If You’re Unhappy with Bitcoin Culture and Crypto Community, Sorry, You’re the Problem
Crypto world is not without its feuds with the most common being between the enthusiasts of different crypto platforms. Bitcoin being the grand-dad of them all, has one of the most active online communities. That community is famous for its own wars that give it a rather ruthless and harsh persona, at least to a newbie crypto user.
Recently, Neil Woodfine set Twitter on fire when he tweeted that
“if you’re unhappy with Bitcoin culture, sorry, you’re the problem. Bitcoin is better off without you—you’re not cut out for the challenges ahead. You’re not good under pressure, you’re too sensitive, and you lack conviction.”
5/ If you’re unhappy with bitcoin culture, sorry, you’re the problem. Bitcoin is better off without you—you’re not cut out for the challenges ahead. You’re not good under pressure, you’re too sensitive, and you lack conviction.
— Weird Mountain Man (@nwoodfine) May 25, 2019
Bitcoin Culture Is as Old as The Token Itself
When Satoshi Nakamoto upped and left, his early followers, characters like Cobra were left to give voice to what once was once a fledgling coin, now king. Cobra run Nakamoto's Bitcoin.org, albeit for safekeeping purposes. The website is consequently, the pulpit where newcomers are evangelized through the adoption of decentralized currencies. Cobra for all his influence is very much the antithesis of the fairy godmother character of crypto that many would expect an old crypto head like him should be.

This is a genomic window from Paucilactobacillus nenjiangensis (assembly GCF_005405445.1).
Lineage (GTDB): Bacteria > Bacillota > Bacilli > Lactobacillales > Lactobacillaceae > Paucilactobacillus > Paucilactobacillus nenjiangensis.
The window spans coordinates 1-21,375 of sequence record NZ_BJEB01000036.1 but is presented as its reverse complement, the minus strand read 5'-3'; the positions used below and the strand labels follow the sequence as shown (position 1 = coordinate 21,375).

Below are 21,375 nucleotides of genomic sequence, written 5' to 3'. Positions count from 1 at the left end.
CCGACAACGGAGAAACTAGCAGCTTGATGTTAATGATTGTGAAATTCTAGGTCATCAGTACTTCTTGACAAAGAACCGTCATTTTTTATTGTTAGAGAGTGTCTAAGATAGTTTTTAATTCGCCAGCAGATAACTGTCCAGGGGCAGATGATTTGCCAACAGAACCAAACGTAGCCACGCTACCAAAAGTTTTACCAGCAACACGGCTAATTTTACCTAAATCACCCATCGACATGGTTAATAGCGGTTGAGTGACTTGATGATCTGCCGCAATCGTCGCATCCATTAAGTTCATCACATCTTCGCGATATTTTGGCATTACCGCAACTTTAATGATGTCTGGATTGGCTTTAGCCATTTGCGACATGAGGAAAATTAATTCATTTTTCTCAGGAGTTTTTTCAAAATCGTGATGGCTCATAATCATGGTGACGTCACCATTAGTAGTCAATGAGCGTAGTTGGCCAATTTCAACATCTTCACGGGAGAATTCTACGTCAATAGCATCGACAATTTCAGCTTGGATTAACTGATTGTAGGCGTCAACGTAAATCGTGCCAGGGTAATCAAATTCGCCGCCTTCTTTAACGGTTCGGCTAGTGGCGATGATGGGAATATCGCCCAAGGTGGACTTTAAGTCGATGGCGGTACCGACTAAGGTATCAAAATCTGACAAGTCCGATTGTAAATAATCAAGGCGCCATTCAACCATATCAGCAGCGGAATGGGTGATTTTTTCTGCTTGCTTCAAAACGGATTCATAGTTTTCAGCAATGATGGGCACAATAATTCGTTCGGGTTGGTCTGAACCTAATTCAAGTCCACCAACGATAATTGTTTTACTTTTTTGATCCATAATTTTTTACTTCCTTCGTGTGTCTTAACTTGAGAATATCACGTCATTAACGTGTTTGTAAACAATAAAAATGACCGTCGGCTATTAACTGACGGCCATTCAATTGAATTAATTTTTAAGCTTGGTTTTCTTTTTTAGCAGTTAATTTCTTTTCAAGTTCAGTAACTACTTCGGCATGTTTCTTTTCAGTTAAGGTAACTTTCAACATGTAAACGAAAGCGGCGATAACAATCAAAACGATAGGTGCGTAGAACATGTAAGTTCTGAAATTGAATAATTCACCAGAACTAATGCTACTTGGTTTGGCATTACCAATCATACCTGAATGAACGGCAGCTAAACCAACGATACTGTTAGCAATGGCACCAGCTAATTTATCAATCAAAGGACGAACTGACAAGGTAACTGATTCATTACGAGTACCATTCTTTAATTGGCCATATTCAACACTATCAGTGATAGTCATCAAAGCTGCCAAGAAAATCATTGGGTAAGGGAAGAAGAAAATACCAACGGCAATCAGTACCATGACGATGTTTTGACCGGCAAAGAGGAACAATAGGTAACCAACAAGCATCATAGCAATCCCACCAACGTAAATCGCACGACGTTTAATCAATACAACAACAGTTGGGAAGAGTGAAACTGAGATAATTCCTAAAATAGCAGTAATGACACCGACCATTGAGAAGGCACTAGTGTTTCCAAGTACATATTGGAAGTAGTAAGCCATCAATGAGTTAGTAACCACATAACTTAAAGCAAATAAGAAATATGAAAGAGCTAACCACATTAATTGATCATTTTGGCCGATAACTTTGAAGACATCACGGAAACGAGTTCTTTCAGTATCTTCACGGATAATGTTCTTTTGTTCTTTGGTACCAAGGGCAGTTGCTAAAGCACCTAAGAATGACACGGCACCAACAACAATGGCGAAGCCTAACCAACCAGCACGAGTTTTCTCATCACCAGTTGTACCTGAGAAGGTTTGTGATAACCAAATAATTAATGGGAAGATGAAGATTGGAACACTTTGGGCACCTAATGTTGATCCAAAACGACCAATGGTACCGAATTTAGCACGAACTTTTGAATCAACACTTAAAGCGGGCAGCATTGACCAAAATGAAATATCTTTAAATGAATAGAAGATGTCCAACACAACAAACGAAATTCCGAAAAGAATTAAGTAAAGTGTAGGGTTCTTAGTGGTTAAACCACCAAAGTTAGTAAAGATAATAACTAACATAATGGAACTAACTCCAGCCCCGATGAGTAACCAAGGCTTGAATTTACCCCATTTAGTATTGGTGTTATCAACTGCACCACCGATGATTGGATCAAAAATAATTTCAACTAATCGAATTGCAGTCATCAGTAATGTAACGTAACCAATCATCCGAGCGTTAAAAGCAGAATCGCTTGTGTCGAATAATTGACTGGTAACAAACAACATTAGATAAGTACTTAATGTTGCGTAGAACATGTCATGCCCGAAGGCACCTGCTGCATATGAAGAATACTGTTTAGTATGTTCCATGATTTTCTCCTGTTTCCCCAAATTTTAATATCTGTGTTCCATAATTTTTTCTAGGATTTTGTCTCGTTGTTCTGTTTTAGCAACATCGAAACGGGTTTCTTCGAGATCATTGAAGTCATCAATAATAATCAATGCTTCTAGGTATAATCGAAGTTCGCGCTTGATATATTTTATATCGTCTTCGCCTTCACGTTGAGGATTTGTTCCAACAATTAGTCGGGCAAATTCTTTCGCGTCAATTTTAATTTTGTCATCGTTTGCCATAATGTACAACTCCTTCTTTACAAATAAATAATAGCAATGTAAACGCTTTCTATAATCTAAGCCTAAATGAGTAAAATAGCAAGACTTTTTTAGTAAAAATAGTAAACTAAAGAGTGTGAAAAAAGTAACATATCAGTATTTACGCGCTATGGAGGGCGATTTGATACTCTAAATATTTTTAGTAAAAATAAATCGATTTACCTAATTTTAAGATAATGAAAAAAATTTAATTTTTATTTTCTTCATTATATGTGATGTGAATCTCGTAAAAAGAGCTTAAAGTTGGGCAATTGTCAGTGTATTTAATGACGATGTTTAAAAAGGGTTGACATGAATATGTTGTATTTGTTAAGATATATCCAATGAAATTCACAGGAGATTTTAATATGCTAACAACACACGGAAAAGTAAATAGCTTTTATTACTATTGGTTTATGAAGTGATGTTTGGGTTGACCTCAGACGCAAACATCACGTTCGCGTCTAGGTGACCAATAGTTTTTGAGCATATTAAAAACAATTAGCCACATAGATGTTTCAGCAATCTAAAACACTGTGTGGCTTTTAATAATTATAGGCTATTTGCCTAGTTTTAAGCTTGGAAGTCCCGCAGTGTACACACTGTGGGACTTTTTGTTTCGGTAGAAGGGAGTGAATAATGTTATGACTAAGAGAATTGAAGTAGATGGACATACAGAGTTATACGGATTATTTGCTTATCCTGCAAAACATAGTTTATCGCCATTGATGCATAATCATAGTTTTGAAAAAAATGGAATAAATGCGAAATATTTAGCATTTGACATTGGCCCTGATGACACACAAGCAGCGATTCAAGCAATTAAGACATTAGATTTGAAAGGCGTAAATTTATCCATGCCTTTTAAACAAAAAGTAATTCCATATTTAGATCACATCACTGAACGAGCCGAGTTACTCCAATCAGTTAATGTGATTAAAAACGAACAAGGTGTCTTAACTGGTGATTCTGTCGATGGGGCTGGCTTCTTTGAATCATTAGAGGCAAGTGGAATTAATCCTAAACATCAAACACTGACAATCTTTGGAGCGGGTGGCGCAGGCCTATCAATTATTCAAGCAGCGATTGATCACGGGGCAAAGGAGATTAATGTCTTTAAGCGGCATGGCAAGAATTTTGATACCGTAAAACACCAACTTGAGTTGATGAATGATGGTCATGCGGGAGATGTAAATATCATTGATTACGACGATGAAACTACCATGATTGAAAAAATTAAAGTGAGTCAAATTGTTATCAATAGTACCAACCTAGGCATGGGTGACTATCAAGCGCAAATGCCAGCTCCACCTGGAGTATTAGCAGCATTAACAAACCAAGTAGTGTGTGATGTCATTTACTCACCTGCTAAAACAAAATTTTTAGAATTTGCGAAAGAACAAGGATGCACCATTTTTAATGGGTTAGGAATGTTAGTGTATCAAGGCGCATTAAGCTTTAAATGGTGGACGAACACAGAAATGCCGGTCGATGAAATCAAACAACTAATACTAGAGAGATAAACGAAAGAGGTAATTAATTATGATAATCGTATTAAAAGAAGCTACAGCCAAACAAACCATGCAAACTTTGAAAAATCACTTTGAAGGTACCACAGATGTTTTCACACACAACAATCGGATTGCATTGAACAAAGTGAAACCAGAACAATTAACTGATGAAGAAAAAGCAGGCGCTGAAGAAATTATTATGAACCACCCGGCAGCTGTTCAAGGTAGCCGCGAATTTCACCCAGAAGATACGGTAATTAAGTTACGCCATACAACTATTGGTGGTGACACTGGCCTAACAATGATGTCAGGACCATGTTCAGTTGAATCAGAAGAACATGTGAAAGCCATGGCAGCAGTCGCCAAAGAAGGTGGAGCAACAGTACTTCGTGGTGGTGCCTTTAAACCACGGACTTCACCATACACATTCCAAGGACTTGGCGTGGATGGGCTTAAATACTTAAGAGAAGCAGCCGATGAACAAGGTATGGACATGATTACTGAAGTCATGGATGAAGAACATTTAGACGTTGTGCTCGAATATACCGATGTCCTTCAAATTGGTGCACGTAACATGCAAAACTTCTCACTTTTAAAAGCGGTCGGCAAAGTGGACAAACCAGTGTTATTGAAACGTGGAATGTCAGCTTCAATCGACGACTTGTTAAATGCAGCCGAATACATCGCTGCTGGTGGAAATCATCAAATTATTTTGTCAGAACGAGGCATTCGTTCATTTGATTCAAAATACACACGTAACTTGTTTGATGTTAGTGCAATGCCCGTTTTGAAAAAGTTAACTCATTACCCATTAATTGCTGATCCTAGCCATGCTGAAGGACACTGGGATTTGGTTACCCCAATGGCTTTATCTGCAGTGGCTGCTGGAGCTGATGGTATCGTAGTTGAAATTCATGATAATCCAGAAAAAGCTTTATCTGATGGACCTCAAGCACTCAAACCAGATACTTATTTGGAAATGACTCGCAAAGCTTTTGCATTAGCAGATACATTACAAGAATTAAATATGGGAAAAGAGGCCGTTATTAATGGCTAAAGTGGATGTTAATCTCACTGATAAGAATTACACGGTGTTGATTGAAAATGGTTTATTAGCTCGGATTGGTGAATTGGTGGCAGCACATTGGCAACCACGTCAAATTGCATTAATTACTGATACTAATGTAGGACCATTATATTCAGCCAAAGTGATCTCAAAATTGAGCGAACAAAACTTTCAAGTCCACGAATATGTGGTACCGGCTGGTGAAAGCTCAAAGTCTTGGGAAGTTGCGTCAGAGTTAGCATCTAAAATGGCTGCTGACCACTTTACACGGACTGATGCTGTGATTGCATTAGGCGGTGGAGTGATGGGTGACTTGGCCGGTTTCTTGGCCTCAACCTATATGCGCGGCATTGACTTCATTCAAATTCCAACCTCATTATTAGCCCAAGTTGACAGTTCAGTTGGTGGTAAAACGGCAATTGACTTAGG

He is perhaps known more for his unpopular and at times offensive pseudo-anarchist posts. On Twitter especially, the character with the pseudo name Cobra specializes in spreading conspiracy theories and has even rallied the community to procure the release of Ross Ulbricht, convicted for money laundering and other crimes on the Silk Road.
Earlier, he referred to Ulbricht as both legend and thought leader. In addition, Cobra has even voiced support to Bitcoin's hard fork Bitcoin Cash till part of the Bitcoin community posted on Github that they would like to oust him from his gatekeeper to Bitcoin.org position.
Nevertheless, the ardent BTC supporter describes himself as
“erratic at times” but has been keen to say that there are differences between “‘difficult to work with' and outright malicious intent.”
Don't believe Bitcoin Twitter represents the Bitcoin community because it doesn't. Bitcoin has millions of users and most of them aren't loudly talking about it on social media. A lot of Bitcoin's users don't even speak English. Ignore the noise of the toxic minority!
— CØ₿RA (@CobraBitcoin) May 27, 2019
Bitcoin Culture Rises on Its Informal Governance Structure
Bitcoin's informal governance model has been the primary driving force of the Bitcoin culture and consequent culture wars. There has been a lot of infighting within the community as users coalesce around the rules set by Bitcoin's code protocol. There have been tons of disagreements too over mutually exclusive ideologies with heated debates online trying to gather consensus.
However, from these heated debates, Bitcoin Improvement Proposals are birthed. Social consensus, therefore, plays a big part in the ratification of the protocol. It is from lack of such consensus that forks are birthed. The creation of forks lessens the bickering and general unpleasantness of the Bitcoin culture.
There will always be something to fuss about in Bitcoin culture wars. But as toxic as the culture is, it has helped expose horrible ideas that would change the protocol if the community was less outspoken and blatant. Thanks to these battles, the core message is refined, and bad ideas are vetted and shelved.
Moreover, the wars also get Bitcoin's essential message out to the masses standing out in the sea of negative messages about the currency. The Bitcoin culture wars and at times, unpleasant community, therefore, has a net positive, and the token's survival through these skirmishes prepares it better for more battles in the future.